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"Recommendation": models, code, and papers

Recommendation of Compatible Outfits Conditioned on Style

Mar 30, 2022
Debopriyo Banerjee, Lucky Dhakad, Harsh Maheshwari, Muthusamy Chelliah, Niloy Ganguly, Arnab Bhattacharya

Recommendation in the fashion domain has seen a recent surge in research in various areas, for example, shop-the-look, context-aware outfit creation, personalizing outfit creation, etc. The majority of state of the art approaches in the domain of outfit recommendation pursue to improve compatibility among items so as to produce high quality outfits. Some recent works have realized that style is an important factor in fashion and have incorporated it in compatibility learning and outfit generation. These methods often depend on the availability of fine-grained product categories or the presence of rich item attributes (e.g., long-skirt, mini-skirt, etc.). In this work, we aim to generate outfits conditional on styles or themes as one would dress in real life, operating under the practical assumption that each item is mapped to a high level category as driven by the taxonomy of an online portal, like outdoor, formal etc and an image. We use a novel style encoder network that renders outfit styles in a smooth latent space. We present an extensive analysis of different aspects of our method and demonstrate its superiority over existing state of the art baselines through rigorous experiments.


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Causal Collaborative Filtering

Feb 03, 2021
Shuyuan Xu, Yingqiang Ge, Yunqi Li, Zuohui Fu, Xu Chen, Yongfeng Zhang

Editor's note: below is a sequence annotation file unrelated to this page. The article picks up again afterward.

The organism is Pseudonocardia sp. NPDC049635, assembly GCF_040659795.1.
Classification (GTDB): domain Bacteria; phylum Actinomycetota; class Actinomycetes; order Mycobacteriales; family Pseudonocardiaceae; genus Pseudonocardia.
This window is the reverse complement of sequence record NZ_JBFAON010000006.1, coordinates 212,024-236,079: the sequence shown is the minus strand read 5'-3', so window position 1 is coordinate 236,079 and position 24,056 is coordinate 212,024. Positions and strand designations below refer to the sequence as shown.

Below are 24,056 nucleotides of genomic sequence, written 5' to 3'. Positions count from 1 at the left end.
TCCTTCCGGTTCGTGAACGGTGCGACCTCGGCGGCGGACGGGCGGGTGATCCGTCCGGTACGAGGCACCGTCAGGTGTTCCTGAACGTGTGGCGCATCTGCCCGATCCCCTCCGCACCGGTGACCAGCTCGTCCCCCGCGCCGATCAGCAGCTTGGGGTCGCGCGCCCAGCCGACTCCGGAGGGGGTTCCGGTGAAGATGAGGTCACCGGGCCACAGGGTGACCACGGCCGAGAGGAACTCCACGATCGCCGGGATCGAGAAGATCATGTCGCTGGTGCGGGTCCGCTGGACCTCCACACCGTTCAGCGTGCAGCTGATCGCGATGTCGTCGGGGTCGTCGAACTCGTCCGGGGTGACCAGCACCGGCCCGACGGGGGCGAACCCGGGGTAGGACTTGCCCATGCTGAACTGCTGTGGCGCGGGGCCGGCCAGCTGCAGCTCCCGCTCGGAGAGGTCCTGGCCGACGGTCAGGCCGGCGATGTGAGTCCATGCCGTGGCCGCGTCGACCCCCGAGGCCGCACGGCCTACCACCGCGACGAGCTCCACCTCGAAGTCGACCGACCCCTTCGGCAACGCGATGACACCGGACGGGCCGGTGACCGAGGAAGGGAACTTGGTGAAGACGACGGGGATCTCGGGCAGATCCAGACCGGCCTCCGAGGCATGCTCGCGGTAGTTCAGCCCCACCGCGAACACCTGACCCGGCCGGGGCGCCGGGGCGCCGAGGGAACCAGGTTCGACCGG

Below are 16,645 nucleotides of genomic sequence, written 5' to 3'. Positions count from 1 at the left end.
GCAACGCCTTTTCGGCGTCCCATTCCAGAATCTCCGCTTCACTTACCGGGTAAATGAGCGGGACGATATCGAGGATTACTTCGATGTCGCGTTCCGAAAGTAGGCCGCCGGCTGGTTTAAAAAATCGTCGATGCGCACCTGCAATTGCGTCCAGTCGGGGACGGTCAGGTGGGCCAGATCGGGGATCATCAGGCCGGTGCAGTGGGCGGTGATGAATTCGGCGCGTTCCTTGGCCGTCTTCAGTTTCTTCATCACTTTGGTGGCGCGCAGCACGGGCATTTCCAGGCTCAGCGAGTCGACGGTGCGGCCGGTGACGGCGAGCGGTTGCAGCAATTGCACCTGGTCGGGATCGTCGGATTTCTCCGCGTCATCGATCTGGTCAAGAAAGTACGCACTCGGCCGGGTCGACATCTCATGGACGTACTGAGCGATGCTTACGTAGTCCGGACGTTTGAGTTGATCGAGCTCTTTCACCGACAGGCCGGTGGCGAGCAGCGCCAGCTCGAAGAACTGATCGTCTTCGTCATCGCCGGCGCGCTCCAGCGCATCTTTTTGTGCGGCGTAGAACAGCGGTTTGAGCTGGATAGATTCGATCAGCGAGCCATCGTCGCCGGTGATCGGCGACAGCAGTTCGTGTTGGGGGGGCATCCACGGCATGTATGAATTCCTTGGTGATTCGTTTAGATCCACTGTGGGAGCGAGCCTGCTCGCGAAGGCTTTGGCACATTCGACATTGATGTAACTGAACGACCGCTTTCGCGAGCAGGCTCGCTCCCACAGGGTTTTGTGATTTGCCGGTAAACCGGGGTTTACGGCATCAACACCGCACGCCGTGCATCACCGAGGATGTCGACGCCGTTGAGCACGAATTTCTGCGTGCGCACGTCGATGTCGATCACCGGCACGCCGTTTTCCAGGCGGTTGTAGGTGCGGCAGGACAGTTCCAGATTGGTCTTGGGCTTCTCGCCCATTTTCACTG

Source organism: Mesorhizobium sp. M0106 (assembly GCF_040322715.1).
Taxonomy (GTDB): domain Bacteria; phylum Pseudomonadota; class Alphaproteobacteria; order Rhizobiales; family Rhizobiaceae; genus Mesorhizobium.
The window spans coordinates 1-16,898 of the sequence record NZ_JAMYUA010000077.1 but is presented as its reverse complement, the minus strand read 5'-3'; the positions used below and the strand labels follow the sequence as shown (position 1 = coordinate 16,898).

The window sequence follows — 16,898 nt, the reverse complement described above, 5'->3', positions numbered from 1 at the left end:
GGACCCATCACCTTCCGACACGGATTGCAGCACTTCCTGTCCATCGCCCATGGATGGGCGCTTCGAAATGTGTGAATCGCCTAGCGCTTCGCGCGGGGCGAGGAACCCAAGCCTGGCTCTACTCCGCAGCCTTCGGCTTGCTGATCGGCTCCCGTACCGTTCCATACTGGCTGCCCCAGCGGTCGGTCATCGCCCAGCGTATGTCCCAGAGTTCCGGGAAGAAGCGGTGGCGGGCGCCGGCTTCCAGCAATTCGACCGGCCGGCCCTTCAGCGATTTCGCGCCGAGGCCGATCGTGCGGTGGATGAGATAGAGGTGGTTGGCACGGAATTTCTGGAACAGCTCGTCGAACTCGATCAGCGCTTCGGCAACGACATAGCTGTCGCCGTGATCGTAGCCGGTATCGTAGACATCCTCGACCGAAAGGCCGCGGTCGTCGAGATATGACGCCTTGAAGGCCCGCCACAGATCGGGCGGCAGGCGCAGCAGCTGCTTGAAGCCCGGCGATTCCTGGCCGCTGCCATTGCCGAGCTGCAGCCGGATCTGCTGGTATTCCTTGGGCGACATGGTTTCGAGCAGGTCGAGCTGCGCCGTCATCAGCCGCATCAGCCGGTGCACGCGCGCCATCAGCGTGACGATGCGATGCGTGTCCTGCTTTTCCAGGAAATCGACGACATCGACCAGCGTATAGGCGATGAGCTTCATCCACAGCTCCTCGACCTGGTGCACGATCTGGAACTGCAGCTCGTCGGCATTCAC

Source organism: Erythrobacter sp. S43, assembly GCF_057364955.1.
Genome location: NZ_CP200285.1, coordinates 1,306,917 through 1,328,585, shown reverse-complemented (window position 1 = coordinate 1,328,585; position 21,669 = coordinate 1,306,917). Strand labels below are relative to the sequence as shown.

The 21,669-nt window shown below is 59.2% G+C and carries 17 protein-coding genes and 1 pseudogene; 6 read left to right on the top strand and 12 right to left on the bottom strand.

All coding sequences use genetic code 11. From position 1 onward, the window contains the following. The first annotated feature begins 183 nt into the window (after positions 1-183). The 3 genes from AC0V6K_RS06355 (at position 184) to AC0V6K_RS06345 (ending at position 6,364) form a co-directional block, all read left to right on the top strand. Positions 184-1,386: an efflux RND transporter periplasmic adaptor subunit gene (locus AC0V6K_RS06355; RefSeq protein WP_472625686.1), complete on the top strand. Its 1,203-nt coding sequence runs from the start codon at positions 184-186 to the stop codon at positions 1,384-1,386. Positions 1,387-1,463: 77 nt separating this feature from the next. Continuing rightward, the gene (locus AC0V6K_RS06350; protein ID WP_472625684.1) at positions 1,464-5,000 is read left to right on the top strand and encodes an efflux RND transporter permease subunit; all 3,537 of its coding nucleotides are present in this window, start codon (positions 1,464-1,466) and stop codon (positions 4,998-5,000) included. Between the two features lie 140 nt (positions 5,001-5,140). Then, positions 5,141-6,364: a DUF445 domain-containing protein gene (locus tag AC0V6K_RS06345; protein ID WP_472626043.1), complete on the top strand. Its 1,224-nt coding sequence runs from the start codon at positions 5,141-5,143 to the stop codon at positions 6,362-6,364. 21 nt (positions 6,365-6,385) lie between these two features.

Recommender systems are important and valuable tools for many personalized services. Collaborative Filtering (CF) algorithms -- among others -- are fundamental algorithms driving the underlying mechanism of personalized recommendation. Many of the traditional CF algorithms are designed based on the fundamental idea of mining or learning correlative patterns from data for matching, including memory-based methods such as user/item-based CF as well as learning-based methods such as matrix factorization and deep learning models. However, advancing from correlative learning to causal learning is an important problem, since causal/counterfactual modeling helps us to go beyond the observational data for user modeling and personalized. In this work, we propose Causal Collaborative Filtering (CCF) -- a general framework for modeling causality in collaborative filtering and recommender systems. We first provide a unified causal view of collaborative filtering and mathematically show that many of the traditional CF algorithms are actually special cases of CCF under simplified causal graphs. We then propose a conditional intervention approach for do-calculus so that we can estimate the causal relations based on observational data. Finally, we further propose a general counterfactual constrained learning framework for estimating the user-item preferences. Experiments are conducted on two types of real-world datasets -- traditional and randomized trial data -- and results show that our framework can improve the recommendation performance of many CF algorithms.